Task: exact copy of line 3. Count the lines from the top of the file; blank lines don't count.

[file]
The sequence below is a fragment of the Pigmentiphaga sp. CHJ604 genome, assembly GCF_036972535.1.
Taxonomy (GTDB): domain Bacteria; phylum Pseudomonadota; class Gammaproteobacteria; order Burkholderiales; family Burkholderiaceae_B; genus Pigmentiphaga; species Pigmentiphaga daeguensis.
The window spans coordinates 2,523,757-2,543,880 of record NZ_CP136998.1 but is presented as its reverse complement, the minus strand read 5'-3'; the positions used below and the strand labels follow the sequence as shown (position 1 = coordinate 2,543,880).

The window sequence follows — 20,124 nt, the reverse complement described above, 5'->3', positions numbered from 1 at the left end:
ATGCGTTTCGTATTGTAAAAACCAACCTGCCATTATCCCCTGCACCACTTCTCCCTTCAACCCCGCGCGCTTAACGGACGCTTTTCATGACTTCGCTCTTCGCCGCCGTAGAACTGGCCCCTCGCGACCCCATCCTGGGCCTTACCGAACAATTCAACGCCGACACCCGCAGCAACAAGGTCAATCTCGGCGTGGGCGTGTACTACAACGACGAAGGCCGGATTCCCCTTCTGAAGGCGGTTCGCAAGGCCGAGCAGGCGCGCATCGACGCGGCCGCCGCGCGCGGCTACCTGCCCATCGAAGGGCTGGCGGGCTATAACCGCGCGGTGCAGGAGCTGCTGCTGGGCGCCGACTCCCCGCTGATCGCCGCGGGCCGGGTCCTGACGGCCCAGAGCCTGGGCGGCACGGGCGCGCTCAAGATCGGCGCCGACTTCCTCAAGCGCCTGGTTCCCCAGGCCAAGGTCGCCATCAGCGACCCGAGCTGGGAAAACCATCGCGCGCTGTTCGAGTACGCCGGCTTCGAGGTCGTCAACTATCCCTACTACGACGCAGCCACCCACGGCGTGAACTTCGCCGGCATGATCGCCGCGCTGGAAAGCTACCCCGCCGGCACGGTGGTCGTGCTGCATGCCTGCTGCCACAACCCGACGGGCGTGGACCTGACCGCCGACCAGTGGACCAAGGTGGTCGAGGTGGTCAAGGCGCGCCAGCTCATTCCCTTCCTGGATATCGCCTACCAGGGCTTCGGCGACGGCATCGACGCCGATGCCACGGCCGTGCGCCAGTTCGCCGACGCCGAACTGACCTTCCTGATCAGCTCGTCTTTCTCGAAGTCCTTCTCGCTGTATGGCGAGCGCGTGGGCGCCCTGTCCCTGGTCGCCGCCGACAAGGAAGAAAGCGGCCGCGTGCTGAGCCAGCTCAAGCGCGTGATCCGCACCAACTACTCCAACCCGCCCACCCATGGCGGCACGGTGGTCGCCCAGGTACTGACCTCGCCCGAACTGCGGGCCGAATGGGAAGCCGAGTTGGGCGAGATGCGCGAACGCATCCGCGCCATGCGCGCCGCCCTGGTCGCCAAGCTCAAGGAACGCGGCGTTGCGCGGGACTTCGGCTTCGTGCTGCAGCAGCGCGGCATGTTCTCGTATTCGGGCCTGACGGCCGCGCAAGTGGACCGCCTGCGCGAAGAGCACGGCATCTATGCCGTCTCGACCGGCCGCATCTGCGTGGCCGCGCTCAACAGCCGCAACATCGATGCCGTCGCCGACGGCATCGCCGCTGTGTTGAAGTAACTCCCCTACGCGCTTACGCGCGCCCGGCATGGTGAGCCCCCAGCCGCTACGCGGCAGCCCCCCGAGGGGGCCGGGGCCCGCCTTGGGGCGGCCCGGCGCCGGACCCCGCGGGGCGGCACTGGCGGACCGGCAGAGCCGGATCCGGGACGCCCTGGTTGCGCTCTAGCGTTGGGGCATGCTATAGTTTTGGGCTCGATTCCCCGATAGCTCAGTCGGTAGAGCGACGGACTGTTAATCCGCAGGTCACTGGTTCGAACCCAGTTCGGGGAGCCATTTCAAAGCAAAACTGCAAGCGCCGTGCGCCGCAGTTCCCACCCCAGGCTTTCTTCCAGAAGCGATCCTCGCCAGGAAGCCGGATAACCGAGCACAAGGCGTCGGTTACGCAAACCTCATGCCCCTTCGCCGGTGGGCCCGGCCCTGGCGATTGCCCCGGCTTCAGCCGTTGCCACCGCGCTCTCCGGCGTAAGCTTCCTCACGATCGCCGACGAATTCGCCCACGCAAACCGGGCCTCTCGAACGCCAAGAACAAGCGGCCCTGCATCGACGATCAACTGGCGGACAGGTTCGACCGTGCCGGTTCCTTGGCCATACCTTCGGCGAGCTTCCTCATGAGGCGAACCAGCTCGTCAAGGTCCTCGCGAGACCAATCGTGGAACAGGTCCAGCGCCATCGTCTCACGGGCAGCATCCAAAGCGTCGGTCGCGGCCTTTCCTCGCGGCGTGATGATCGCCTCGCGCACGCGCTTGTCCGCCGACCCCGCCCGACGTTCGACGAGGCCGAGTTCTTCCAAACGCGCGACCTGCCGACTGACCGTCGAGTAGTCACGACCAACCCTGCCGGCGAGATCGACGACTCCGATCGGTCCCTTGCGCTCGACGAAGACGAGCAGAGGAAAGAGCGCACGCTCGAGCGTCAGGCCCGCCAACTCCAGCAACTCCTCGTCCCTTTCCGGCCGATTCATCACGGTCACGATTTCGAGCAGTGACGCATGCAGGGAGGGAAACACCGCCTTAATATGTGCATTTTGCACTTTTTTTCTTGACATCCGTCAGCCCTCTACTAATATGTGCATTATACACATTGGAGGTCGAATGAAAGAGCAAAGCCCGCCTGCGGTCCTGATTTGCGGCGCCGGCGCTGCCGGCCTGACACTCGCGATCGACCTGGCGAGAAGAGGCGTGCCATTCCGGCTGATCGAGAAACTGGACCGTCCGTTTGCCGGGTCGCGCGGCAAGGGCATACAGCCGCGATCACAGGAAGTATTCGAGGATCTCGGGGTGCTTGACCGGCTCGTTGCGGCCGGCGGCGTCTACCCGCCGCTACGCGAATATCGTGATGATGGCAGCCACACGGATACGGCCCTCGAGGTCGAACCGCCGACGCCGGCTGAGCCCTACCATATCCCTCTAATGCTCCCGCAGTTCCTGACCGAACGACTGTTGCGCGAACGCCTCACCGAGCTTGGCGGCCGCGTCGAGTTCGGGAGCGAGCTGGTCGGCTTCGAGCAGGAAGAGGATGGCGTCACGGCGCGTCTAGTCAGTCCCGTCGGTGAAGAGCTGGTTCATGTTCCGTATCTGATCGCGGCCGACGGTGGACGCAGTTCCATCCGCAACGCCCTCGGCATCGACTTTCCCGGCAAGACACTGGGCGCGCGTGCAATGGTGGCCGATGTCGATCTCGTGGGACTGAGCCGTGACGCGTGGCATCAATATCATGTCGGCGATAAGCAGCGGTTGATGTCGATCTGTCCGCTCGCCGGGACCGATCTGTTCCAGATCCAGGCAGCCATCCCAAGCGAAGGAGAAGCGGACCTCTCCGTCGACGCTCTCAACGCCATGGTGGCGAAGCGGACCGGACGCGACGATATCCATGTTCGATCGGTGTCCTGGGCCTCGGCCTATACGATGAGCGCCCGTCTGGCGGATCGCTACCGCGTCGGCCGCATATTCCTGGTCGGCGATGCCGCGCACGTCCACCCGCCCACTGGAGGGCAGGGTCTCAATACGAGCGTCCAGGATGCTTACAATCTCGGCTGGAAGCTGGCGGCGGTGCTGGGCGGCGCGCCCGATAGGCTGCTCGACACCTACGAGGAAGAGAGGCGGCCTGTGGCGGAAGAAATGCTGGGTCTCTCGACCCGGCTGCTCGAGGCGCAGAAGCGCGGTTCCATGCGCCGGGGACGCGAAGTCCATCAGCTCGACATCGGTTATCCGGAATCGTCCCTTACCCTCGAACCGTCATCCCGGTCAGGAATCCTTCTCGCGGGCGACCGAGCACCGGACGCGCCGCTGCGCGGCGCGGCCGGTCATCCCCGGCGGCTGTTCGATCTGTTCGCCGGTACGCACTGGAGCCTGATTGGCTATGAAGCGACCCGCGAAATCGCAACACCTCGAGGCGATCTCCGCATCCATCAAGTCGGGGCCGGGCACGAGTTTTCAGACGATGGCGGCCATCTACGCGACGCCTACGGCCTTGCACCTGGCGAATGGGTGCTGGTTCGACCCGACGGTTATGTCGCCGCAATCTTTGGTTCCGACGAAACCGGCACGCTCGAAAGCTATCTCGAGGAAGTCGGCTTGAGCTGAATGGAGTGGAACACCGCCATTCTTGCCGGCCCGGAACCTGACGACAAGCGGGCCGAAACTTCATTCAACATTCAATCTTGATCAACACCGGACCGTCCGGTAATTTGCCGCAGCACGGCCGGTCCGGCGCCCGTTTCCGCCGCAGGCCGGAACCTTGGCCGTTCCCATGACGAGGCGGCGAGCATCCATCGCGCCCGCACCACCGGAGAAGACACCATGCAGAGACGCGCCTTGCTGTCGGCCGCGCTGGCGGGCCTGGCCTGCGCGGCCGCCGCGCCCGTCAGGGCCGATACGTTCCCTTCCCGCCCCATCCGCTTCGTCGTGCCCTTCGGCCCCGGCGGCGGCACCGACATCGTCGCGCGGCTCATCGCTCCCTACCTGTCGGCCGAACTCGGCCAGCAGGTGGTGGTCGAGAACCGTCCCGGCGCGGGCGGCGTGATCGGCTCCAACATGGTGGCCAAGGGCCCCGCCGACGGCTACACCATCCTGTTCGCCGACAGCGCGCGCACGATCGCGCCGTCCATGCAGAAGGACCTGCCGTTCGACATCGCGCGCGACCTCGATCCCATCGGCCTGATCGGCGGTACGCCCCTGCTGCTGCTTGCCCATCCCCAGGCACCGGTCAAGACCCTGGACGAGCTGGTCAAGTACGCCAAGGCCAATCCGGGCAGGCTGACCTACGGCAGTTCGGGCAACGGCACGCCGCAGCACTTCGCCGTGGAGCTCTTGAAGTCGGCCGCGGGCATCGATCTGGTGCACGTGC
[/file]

The window spans coordinates 2,523,757-2,543,880 of record NZ_CP136998.1 but is presented as its reverse complement, the minus strand read 5'-3'; the positions used below and the strand labels follow the sequence as shown (position 1 = coordinate 2,543,880).